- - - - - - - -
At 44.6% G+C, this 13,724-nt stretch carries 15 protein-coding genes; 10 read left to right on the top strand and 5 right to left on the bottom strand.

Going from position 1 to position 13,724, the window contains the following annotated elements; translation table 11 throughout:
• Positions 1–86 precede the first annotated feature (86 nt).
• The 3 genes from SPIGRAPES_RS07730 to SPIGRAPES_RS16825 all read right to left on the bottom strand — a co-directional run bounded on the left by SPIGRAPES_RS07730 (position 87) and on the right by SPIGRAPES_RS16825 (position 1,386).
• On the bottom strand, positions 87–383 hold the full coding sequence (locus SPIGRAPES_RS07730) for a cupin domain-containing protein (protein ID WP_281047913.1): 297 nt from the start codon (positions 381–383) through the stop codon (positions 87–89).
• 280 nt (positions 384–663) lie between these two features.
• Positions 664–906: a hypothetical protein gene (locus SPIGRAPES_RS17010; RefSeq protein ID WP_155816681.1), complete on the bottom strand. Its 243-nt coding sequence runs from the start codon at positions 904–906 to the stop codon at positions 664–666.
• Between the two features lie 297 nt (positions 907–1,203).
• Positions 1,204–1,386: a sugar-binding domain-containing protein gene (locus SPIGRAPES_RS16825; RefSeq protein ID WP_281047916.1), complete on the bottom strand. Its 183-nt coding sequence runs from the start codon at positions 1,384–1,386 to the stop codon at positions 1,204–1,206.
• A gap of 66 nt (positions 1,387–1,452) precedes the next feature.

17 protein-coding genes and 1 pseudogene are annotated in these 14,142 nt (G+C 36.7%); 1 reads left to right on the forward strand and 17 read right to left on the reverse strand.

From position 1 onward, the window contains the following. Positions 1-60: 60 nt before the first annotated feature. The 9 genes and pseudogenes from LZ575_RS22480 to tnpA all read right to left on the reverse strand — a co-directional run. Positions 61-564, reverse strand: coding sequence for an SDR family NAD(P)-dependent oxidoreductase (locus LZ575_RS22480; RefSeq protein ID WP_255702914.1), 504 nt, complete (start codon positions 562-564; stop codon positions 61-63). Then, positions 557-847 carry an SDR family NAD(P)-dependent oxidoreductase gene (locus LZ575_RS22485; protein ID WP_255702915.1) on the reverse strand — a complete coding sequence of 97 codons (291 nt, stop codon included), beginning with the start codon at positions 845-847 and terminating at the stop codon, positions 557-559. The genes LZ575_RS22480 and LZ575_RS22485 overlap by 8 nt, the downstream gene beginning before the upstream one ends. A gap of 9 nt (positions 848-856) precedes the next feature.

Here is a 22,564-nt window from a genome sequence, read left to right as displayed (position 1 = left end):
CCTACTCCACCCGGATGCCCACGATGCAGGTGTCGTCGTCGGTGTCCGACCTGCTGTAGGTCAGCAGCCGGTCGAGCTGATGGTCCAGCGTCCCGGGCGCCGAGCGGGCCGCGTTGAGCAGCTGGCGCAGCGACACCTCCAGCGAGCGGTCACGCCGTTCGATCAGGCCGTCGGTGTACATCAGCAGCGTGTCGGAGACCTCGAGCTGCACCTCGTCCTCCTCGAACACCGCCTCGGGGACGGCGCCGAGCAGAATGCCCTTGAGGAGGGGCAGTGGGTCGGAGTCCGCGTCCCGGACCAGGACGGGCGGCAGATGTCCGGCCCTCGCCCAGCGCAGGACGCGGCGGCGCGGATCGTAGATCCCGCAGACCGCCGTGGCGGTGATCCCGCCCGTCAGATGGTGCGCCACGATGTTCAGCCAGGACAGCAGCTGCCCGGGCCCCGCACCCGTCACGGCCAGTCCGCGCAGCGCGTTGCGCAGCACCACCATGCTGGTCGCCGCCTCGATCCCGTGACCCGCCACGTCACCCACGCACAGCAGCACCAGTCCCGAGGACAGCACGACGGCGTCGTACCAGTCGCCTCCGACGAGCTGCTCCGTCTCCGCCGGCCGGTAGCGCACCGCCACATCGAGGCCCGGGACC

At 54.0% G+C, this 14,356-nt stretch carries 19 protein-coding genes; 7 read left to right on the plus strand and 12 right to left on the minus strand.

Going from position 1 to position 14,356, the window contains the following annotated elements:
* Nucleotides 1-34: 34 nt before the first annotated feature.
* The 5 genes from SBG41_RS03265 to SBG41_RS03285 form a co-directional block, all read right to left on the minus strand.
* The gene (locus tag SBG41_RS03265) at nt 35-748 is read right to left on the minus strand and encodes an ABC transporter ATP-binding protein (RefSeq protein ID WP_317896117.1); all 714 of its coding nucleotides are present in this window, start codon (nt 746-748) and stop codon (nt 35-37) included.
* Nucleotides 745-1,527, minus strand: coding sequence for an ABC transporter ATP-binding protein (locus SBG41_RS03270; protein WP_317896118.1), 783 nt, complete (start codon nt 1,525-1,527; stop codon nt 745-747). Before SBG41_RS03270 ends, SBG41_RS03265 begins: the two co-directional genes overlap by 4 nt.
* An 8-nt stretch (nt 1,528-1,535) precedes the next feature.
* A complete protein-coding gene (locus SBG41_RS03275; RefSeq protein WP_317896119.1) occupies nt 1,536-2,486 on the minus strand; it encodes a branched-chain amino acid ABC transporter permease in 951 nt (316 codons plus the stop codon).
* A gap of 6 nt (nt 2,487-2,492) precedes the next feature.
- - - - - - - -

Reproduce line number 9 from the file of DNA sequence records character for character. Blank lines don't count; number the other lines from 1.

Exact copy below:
• Positions 1,204–1,386: a sugar-binding domain-containing protein gene (locus SPIGRAPES_RS16825; RefSeq protein ID WP_281047916.1), complete on the bottom strand. Its 183-nt coding sequence runs from the start codon at positions 1,384–1,386 to the stop codon at positions 1,204–1,206.